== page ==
I love maps. The best maps expand like origami from the palm of my hand to the size of an atlas that identifies each street by name. Maps are beautiful works of functional art that help me find my place by observing what is around me. I could probably find what I’m looking for faster on my smartphone for a few scrolling minutes, but I prefer the crinkled paper that needs to be rotated to my current position based on the intersection that I find myself in that very moment. Sometimes my maps are double-sided with a detailed downtown section and public transit route. Laminated, color-coded, and portable; I can navigate just about anywhere in a metropolis without having to default to a device that operates on battery percentages and service bars. As we set foot on the elevated pathways above the streets of Toronto, I found a park bench to consult my map.
We are simple travelers who delight in discovery. Our hobbies include finding great places to eat, exploring the outdoors, and settling in at local bookstores with board games. In the Historic Distillery District, the flurried streets of Toronto transition into a pedestrian-only cobblestone neighborhood of specialty shops and restaurants. We peeked inside galleries and amused our imaginations with the knick-knacks and customized designer shoes on display. It is here that we conclude our window shopping with a bowl of ramen and sweet potato fries at Boku Noodle to satisfy our appetites.
Map in hand, we navigate the distance to the St. Lawrence Market to see where local Torontonians get their groceries. The grapes and strawberries are so much smaller than the fruit we normally eat from our superstore grocery back home that we know the produce is fresh from the fields. The meat looked like it had just been walking yesterday and homemade noodles rolled directly through a pasta machine into the hands of customers. The scent of warm bread pulled us toward a baker arranging baked goods just out of the oven. Derek chose an apple cinnamon croissant for us to share and we clumsily fiddled with our unfamiliar Canadian coins to pay the vendor. As we savored each bite of the sweet bread, our feet suggested that we take the trolley to the other side of town.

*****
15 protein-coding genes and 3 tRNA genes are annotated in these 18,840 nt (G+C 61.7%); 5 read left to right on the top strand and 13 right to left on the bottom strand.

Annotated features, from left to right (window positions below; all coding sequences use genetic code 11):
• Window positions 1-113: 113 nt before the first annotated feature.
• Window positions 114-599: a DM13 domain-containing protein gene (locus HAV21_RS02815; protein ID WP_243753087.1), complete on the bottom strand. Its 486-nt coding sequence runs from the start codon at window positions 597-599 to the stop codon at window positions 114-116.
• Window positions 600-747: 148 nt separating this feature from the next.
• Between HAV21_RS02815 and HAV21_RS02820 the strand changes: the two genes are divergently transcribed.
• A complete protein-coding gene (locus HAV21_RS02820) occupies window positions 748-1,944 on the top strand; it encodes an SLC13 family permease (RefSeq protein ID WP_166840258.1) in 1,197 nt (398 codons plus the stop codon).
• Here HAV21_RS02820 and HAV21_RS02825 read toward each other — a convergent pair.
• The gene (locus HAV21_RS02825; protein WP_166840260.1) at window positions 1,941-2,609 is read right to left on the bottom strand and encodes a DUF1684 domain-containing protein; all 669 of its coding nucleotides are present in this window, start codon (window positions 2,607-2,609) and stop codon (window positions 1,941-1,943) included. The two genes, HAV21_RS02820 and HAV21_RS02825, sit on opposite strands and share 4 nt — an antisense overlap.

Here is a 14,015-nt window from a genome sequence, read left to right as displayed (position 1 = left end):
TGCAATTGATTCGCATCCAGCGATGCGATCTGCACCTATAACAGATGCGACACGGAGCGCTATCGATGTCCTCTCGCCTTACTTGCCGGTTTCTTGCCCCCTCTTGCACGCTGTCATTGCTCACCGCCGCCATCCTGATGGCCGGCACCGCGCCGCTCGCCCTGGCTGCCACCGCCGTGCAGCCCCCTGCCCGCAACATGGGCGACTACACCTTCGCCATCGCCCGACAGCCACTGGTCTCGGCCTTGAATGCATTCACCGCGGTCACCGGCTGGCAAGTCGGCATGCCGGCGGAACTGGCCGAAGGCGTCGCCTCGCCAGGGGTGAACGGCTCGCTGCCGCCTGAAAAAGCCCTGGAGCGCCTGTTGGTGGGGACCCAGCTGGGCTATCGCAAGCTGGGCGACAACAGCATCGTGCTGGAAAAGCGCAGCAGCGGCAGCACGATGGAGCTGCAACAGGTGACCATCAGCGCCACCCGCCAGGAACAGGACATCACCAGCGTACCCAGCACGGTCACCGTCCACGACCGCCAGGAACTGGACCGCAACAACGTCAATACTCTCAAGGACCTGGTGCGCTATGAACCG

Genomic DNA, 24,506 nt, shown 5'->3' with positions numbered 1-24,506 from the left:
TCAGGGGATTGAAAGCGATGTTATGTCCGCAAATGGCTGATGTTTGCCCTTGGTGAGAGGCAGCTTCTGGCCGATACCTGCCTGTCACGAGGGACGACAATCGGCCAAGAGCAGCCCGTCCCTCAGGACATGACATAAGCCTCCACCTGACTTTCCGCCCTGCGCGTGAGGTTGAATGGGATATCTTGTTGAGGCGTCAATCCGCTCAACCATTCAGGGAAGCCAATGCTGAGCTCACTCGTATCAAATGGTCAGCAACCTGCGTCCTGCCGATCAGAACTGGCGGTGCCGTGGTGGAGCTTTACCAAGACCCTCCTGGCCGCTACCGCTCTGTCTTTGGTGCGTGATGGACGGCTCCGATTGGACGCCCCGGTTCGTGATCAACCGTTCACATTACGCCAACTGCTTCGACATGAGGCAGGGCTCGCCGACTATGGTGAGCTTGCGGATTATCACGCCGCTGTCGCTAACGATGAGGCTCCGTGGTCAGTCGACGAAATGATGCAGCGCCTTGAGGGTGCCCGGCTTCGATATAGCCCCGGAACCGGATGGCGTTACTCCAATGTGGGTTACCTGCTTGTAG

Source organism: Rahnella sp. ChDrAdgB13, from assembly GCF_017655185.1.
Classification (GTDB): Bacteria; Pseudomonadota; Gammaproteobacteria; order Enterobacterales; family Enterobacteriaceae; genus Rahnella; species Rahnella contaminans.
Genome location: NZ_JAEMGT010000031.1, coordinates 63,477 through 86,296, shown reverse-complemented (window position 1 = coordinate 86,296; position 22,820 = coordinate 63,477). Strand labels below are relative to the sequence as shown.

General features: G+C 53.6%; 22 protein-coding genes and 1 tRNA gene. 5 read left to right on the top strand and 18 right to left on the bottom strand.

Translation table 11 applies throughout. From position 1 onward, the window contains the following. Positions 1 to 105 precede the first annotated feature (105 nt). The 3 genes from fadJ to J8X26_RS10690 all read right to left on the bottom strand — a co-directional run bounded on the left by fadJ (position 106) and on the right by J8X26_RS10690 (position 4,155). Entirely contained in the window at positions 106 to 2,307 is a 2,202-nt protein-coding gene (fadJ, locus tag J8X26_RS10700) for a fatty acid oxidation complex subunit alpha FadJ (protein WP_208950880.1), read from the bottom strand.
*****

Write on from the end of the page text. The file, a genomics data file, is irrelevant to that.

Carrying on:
I took comfort in counting the number of stops from St. Lawrence to Chinatown where we had marked an X on the map for the Snakes & Lattes Board Game Café like a treasure chest hidden at the end of a dotted line. We complete the quest on foot until we are standing in front of the floor to ceiling bookcases filled with board games. Time winded down as we immersed ourselves in hours of strategy, trivia, and dexterity from the game library. Our favorite game called “Riff Raff” consisted of a simple mechanism with a ship weighted by a swaying pendulum that we balanced wooden pieces of cargo on pegs much like a game of Jenga. Riff Raff was replayed countless times with silly anticipation for which one of us could get away with stacking the most wooden pieces and who would lose them all.
We don’t need to see everything in a city like crazy chickens who sightsee all of the recommended tourist activities. In the few days that we explored Toronto, our main attractions included seeing the Blue Jays play the Boston Red Sox twice and a date night at Second City’s improv show where we cackled at Canadians poking fun at American politics. I remember more from the ten miles of meandering around the city with my map than I would had I relied on Siri’s Point A to Point B directions all day long. I’ll pass on the theme park, zoo, and elevator ride to the top of CN tower for navigating the neighborhoods with a camera around my neck and a map in hand.